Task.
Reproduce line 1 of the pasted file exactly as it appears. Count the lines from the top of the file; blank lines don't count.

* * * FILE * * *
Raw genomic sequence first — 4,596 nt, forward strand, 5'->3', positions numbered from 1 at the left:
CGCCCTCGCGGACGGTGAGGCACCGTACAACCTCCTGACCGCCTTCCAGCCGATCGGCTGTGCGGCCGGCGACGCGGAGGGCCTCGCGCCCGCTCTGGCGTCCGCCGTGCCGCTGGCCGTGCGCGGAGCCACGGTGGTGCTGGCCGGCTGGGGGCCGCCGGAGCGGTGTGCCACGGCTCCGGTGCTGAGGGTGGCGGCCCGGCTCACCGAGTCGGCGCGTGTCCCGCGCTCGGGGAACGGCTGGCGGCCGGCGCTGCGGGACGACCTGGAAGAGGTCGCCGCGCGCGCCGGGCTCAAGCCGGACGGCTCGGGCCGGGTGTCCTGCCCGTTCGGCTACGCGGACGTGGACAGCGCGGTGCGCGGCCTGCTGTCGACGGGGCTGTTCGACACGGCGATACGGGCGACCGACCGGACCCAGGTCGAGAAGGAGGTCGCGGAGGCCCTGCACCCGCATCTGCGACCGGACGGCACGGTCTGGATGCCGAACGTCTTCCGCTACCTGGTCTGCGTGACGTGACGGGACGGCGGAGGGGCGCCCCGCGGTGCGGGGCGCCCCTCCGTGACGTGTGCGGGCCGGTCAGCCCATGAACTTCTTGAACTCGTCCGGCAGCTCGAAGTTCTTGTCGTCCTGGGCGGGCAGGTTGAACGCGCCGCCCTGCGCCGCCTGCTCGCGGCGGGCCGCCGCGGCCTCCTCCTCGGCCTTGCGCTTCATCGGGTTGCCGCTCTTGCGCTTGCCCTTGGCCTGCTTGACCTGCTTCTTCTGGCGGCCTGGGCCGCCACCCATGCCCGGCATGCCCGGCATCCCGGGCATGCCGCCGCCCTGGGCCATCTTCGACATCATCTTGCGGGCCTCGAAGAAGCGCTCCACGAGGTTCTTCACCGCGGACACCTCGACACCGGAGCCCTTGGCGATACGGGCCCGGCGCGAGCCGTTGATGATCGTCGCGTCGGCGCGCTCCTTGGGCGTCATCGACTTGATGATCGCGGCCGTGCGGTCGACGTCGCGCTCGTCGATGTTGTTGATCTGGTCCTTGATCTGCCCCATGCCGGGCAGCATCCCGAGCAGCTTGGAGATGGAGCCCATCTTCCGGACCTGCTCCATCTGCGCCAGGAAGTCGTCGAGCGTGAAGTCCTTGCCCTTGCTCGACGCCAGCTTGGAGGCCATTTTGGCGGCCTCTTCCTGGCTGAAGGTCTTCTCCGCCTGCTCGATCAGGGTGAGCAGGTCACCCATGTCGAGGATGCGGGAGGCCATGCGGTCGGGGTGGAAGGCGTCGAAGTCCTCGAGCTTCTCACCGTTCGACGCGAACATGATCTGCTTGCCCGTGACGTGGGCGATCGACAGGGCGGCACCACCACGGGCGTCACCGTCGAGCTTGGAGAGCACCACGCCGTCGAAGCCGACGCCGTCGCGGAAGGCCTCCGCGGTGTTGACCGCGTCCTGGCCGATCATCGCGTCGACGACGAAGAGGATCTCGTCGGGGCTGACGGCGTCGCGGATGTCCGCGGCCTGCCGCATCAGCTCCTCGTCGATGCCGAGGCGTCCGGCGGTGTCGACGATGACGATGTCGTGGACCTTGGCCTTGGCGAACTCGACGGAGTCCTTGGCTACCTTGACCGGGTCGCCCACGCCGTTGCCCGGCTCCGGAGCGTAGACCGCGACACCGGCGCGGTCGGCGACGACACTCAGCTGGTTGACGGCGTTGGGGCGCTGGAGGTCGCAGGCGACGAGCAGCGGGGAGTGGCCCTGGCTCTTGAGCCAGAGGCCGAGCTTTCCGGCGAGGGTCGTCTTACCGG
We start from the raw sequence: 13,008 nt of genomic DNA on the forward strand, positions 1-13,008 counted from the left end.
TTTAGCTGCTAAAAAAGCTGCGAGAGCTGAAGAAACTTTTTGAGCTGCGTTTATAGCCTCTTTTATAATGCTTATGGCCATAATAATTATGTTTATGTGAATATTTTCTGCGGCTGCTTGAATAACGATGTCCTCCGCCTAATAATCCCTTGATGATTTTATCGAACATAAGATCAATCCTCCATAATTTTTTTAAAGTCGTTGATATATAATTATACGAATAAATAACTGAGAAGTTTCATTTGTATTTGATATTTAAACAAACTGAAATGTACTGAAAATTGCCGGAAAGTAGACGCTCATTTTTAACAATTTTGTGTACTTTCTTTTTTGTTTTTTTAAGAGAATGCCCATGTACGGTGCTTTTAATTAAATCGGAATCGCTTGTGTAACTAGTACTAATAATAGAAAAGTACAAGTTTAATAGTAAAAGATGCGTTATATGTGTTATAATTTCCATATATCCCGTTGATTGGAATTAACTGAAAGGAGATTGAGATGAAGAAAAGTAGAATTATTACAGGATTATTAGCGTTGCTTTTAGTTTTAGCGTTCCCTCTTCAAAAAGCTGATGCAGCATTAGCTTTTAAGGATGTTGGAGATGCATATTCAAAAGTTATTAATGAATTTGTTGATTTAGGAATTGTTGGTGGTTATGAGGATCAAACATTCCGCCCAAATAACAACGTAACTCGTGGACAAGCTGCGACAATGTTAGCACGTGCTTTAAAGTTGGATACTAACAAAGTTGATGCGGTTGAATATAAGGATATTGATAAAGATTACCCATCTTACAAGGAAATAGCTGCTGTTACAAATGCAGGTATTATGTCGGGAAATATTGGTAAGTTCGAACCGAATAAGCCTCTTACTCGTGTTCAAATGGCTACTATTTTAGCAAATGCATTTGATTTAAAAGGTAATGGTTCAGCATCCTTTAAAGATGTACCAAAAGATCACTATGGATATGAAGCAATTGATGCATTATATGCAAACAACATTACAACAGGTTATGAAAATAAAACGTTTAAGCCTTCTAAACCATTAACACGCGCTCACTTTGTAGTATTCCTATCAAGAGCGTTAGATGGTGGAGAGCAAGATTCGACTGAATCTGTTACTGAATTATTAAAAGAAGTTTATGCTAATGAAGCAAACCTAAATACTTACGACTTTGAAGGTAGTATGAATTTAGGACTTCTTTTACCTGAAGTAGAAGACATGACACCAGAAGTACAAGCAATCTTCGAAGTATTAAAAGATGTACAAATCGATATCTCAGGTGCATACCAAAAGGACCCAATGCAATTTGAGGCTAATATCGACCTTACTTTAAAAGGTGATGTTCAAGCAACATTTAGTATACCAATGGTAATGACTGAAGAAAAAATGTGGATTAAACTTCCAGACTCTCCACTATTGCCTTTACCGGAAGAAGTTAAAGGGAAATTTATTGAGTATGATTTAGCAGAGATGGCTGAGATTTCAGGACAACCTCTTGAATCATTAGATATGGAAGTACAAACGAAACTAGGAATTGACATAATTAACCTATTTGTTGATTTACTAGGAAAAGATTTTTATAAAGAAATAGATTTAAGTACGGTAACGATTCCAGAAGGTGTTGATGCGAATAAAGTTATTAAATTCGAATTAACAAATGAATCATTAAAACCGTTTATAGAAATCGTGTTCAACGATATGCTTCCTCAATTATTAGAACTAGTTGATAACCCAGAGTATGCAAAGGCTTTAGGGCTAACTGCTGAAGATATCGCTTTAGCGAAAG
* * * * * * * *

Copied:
Raw genomic sequence first — 4,596 nt, forward strand, 5'->3', positions numbered from 1 at the left: